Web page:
Kabhi Khushi Kabhie Gham…


Original Title: कभी ख़ुशी कभी ग़म
Alternate Titles: K3G, KKKG, Happiness & Tears
Release Date: December 14, 2001
Director: Karan Johar
Screenplay by: Karan Johar, Sheena Parikh
Cast: Shahrukh Khan, Hrithik Roshan, Amitabh Bachchan, Jaya Bhaduri, Kajol, Kareena Kapoor, Farida Jalal, Rani Mukerji

Well, Indian stories live up to the titles of their films, Kabhi Khushi Kabhie Gham…, which apparently translates to “sometimes happiness, sometimes sad” really contains moments of pure elation followed by moments to crush your heart — the story begins as simply as Indian films tend to begin: a young man gets home. Rohan (Roshan) has just gotten back home after boarding school only to find out that his big brother, Rahul (Khan), isn’t longer part of the family… and worse yet, that Rahul isn’t his brother by blood.

This is where we get into the whole story within the story [1] territory and Nandini, his mother (Bhaduri), tells us all the backstory. Rahul, as the eldest son of the family is naturally appointed to be the heir of the family business, he’s also set to marry whoever patriarchal figure Yashvardhan (Bachchan) chooses he should marry, and that’s Naina (Mukerji in a brief cameo). This is as telenovela as you can get, as Rahul meets the sassy Anjali (Kajol) and falls in love with the fiery energy that Anjali exudes.

However, K3G isn’t necessarily a romance as much as it is the journey of family love, as the conflict arises between Rahul’s father and Rahul for not accepting his father’s life as he planned it. It is also the crushing story of Rahul’s mother who’s left incomplete by the absence of her son. The whole build-up this received during the first half of the film (which lasts a whomping 3.5hrs overall) pays off BIG time in that moment Rahul steps into this London mall and his presence is sensed by Nandini. It’s a slow-motion sequence that apparently took a while to shoot because of the crowds gathering to see the shoot, but with the dramatic music and a pitch-perfect performance by Jaya Bhaduri, who is in fact the real-life wife of Amitabh Bachchan, it makes it the central part of the story. I like Shahrukh Khan and Kajol… especially her as the somewhat eccentric homesick Indian mother, but Bhaduri’s character and performance is what makes the film for me.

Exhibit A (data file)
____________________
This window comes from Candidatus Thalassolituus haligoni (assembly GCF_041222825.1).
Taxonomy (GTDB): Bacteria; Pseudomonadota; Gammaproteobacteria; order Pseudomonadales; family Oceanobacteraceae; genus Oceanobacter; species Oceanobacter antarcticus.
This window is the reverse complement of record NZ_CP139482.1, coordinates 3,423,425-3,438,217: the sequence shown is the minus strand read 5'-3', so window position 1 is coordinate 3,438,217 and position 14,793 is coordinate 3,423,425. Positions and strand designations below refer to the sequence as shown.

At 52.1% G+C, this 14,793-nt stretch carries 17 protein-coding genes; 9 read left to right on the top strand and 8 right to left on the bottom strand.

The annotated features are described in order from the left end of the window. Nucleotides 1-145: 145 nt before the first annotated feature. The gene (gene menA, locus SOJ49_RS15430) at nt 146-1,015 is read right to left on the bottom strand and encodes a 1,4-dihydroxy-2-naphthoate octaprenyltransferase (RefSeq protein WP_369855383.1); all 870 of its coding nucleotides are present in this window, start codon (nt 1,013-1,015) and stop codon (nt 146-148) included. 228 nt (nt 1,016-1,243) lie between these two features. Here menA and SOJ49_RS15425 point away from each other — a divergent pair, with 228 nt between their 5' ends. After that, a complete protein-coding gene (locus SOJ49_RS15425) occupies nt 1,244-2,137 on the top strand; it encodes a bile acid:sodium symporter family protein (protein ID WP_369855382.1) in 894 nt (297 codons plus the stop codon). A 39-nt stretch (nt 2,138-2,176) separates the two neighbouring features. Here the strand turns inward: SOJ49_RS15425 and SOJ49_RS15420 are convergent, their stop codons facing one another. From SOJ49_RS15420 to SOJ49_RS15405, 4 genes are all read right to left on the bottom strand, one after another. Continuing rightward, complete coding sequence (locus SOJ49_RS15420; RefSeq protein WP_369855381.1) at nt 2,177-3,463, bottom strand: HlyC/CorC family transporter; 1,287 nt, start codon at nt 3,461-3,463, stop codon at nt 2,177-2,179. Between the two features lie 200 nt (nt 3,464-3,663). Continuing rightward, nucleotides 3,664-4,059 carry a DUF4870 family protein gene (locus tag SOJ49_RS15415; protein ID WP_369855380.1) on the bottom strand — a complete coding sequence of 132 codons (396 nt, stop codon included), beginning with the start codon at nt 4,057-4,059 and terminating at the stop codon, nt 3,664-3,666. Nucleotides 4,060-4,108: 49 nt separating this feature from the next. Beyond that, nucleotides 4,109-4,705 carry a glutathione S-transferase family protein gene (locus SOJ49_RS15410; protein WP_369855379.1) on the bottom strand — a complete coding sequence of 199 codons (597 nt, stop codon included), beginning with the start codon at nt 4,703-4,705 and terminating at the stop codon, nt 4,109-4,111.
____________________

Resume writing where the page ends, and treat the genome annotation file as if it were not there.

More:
What I didn’t like is the detour we get when we get to see Anjali’s little sister’s, Pooja (Kapoor), life post-fleeing India, as her subplot and budding relationship with Rohan, even though their ganging up aids bringing the whole family together. Still, their musical sequences were much too filler content and added little to the emotional impact of the film. Moreover, though this doesn’t deter my enjoyment of the film, I also found the interaction between Yashvardhan and his desired-daughter-in-law-to-not-be a little eyebrow-raising. Come on! That has got to be some weird bonding between the two in the family-to-not-be musical number.

Though I don’t think K3G boasts of numerous iconic musical numbers like the other films I’ve been watching, except for the super sensual Suraj Hua Maddham [1] which is pure nonsensical geography against the backdrop of the Pyramids of Giza; the film’s strength relies purely on the family bond destroyed and rebuilt- all in the love of family drama ;P

Rating: ★★★½☆ 

There are several copies of K3G on DVD with English subtitles. Bluray looks likes it might come with subtitles | iTunes OST

You can also check it out on EROSNOW.


YAM Magazine editor, photographer, blogger, translator and part-time web designer. Film junkie, music junkie… and lately series (a.k.a. TV) junkie.

12 Responses

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